Previous attempts have been made to define abnormal breathing during sleep in children; however, inadequacies clearly remain.3-6 Marcus et al7 have reported on children with normal polysomnographic results by published criteria3-6 but with heavy snoring, abnormally large tonsils, and other clinical symptoms sufficient to lead to tonsillectomy; these children experienced clinical improvement after surgery. Current established polysomnographic scoring criteria have definite insufficiencies, because they miss identifiable breathing abnormalities and do not correlate with clinical complaints, and many children with chronic snoring and clinical symptoms are not considered as having pathologic AHI. Although our work may not address all of the issues at hand, it demonstrates that certain polygraphic patterns not currently scored may provide further information on abnormal breathing during sleep. These patterns are seen with many snoring children, and they are often associated with an AHI that does not lead to treatment. Tabulation of these patterns shows that the respiration during sleep of these children is clearly more abnormal than if only the AHI is tabulated. Tachypnea was already reported to be an important feature to look for in 1982,2 but its analysis and scoring have never been implemented. Other abnormal breathing patterns have been described in adults with SRBDs15-18 and were used in 2 of our previously published studies in children.8,21 These nonstandard patterns may be rarely seen in healthy children as described herein. When present in nonsymptomatic children, the patterns are seen in less than 1% of total sleep time and most commonly limited to REM sleep. These nonstandard patterns were always seen in more than 5% of total sleep time in symptomatic children and always seen in NREM sleep, not only in REM sleep. The polysomnographic patterns that we report in children can be recognized with technology that is currently commercially available.9-11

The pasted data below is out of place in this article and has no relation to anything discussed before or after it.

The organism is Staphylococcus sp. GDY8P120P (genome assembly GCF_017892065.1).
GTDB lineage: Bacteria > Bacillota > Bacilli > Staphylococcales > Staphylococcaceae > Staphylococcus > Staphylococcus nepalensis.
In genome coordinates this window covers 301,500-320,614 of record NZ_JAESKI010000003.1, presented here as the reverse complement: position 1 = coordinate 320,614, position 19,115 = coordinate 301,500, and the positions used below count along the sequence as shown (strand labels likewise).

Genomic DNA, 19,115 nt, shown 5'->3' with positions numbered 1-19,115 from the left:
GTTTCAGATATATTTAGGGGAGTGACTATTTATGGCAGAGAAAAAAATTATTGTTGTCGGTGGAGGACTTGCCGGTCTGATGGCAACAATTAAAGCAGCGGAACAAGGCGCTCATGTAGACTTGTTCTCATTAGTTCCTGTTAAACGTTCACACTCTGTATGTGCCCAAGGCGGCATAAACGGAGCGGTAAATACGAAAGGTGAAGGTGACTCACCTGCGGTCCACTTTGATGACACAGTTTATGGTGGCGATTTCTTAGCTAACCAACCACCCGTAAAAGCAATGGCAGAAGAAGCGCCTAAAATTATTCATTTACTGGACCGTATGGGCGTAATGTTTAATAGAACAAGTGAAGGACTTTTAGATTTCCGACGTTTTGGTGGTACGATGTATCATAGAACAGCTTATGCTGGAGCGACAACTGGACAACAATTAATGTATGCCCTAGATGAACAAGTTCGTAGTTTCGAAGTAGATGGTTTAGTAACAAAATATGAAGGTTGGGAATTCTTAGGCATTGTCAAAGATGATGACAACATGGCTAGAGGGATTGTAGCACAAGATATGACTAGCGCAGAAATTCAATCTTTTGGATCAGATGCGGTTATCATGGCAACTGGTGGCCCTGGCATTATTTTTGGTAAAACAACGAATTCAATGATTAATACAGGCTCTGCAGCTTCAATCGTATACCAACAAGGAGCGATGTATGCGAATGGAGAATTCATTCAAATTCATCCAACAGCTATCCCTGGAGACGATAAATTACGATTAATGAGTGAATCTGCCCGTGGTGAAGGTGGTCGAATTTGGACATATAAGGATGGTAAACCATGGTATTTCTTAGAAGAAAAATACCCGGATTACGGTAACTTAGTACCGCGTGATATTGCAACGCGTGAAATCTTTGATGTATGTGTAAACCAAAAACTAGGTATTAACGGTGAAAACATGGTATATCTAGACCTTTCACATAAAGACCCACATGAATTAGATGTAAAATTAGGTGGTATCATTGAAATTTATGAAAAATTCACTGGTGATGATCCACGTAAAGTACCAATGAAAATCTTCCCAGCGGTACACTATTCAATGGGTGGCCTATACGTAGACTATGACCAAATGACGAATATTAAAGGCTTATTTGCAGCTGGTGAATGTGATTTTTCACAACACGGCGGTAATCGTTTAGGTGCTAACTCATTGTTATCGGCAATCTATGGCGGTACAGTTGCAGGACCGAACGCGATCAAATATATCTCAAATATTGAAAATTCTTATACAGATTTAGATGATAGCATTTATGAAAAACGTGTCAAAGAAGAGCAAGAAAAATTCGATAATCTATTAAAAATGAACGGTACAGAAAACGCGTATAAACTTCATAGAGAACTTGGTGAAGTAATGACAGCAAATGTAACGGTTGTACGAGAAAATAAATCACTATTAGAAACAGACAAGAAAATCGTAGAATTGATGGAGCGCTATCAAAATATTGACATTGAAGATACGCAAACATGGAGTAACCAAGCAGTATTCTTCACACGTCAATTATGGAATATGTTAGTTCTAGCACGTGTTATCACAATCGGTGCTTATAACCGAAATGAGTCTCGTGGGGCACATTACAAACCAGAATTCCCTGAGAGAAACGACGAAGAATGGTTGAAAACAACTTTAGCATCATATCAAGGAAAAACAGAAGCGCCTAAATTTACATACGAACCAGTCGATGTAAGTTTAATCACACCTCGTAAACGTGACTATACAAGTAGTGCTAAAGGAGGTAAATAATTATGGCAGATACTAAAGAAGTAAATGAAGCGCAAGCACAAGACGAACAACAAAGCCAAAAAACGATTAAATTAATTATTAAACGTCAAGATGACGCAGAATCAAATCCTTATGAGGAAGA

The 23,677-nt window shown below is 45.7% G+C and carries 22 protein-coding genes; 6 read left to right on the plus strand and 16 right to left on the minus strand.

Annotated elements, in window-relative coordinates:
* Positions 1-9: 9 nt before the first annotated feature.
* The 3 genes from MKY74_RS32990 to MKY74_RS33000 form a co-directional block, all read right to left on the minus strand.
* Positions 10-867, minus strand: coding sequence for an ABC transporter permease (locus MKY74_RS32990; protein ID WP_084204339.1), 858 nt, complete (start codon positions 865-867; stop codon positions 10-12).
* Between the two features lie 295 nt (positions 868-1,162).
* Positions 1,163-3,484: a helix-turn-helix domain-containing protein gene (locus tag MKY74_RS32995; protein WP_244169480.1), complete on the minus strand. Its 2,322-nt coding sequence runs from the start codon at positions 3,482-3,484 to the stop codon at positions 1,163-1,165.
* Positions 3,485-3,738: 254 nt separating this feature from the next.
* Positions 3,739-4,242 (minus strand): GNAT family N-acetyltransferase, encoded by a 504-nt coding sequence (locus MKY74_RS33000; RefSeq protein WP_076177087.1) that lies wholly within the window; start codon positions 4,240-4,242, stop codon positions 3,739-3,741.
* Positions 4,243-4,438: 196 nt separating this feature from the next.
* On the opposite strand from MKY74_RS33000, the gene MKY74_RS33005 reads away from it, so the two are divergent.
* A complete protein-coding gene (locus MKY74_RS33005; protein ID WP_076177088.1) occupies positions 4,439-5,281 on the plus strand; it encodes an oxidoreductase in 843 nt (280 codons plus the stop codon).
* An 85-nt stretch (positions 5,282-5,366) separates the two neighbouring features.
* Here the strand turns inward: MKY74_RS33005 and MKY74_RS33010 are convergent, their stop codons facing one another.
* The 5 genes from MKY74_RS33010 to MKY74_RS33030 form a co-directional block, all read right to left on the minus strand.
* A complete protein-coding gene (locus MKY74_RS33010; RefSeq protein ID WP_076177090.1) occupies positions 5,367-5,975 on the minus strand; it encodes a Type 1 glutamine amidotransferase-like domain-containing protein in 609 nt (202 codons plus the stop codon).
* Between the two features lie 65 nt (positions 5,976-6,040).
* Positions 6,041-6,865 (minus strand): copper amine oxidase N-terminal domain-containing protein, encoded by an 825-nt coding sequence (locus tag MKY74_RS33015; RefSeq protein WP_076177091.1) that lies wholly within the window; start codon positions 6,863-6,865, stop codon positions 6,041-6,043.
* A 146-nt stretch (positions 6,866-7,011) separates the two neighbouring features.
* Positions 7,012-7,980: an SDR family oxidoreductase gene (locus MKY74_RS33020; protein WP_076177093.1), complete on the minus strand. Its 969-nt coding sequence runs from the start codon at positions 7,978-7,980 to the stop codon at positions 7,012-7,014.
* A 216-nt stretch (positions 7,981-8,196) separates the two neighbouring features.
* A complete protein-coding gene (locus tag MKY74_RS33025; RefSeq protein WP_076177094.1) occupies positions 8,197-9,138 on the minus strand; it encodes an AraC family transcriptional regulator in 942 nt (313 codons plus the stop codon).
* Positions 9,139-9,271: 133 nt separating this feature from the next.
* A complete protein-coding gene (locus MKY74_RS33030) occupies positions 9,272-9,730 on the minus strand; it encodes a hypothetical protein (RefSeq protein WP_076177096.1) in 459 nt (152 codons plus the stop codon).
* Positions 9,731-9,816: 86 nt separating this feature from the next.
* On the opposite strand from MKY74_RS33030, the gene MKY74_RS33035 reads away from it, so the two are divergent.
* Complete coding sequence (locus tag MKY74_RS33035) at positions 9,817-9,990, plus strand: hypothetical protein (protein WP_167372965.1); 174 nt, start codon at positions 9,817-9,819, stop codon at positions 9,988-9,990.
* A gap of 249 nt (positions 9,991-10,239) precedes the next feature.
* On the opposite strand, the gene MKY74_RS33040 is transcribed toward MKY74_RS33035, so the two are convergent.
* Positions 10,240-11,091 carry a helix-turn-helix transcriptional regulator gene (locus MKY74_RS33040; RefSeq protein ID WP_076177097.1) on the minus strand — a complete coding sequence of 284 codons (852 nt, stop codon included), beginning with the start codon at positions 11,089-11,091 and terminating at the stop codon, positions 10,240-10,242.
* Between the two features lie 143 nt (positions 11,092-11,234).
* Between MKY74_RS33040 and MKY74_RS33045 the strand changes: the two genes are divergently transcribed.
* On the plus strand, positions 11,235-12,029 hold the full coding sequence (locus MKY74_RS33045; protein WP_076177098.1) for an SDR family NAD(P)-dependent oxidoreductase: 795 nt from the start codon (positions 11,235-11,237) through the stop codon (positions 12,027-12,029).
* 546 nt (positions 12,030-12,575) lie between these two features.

Our approach has inherent limitations. For example, the number of control subjects is limited despite the fact that our study included all ages, and, to our knowledge, we included the largest number of prepubertal children monitored with a combination of nasal cannula and Pes. Also, the data analysis was performed on a retrospective cohort; however, to improve the validity of our findings, we used 2 scorers blinded to the children's health status who scored records randomly. The use of Pes provides an improved recognition of amplitude changes in air exchange, particularly because the scoring was performed visually, compared with the nasal cannula–pressure transducer curve, which is only a semiquantitative technique and may be prone to artifact. Alternative devices to Pes recordings are being sought, but the most promising technology for noninvasive monitoring of intrathoracic effort is not yet commercially available.